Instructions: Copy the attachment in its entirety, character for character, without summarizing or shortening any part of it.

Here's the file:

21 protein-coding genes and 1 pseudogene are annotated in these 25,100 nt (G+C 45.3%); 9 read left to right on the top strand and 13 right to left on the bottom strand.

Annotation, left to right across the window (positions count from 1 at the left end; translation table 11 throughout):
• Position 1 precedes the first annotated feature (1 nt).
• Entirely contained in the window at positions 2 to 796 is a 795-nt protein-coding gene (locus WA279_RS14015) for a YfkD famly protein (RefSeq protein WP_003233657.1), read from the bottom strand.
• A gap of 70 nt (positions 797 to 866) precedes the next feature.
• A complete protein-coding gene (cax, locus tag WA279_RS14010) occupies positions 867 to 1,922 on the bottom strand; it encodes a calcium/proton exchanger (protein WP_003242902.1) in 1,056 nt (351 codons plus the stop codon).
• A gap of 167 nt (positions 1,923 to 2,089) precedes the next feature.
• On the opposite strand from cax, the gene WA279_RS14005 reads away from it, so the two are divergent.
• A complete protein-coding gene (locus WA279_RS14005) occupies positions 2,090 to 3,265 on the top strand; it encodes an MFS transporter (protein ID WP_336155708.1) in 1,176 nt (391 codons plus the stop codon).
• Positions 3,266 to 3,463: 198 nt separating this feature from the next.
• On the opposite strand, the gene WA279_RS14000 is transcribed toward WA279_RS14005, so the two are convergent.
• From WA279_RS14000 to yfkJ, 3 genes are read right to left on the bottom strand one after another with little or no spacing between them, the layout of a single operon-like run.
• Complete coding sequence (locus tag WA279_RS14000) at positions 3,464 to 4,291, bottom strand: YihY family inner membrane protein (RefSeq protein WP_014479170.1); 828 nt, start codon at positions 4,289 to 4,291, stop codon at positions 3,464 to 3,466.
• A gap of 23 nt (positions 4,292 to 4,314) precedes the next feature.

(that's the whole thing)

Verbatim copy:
21 protein-coding genes and 1 pseudogene are annotated in these 25,100 nt (G+C 45.3%); 9 read left to right on the top strand and 13 right to left on the bottom strand.

Annotation, left to right across the window (positions count from 1 at the left end; translation table 11 throughout):
• Position 1 precedes the first annotated feature (1 nt).
• Entirely contained in the window at positions 2 to 796 is a 795-nt protein-coding gene (locus WA279_RS14015) for a YfkD famly protein (RefSeq protein WP_003233657.1), read from the bottom strand.
• A gap of 70 nt (positions 797 to 866) precedes the next feature.
• A complete protein-coding gene (cax, locus tag WA279_RS14010) occupies positions 867 to 1,922 on the bottom strand; it encodes a calcium/proton exchanger (protein WP_003242902.1) in 1,056 nt (351 codons plus the stop codon).
• A gap of 167 nt (positions 1,923 to 2,089) precedes the next feature.
• On the opposite strand from cax, the gene WA279_RS14005 reads away from it, so the two are divergent.
• A complete protein-coding gene (locus WA279_RS14005) occupies positions 2,090 to 3,265 on the top strand; it encodes an MFS transporter (protein ID WP_336155708.1) in 1,176 nt (391 codons plus the stop codon).
• Positions 3,266 to 3,463: 198 nt separating this feature from the next.
• On the opposite strand, the gene WA279_RS14000 is transcribed toward WA279_RS14005, so the two are convergent.
• From WA279_RS14000 to yfkJ, 3 genes are read right to left on the bottom strand one after another with little or no spacing between them, the layout of a single operon-like run.
• Complete coding sequence (locus tag WA279_RS14000) at positions 3,464 to 4,291, bottom strand: YihY family inner membrane protein (RefSeq protein WP_014479170.1); 828 nt, start codon at positions 4,289 to 4,291, stop codon at positions 3,464 to 3,466.
• A gap of 23 nt (positions 4,292 to 4,314) precedes the next feature.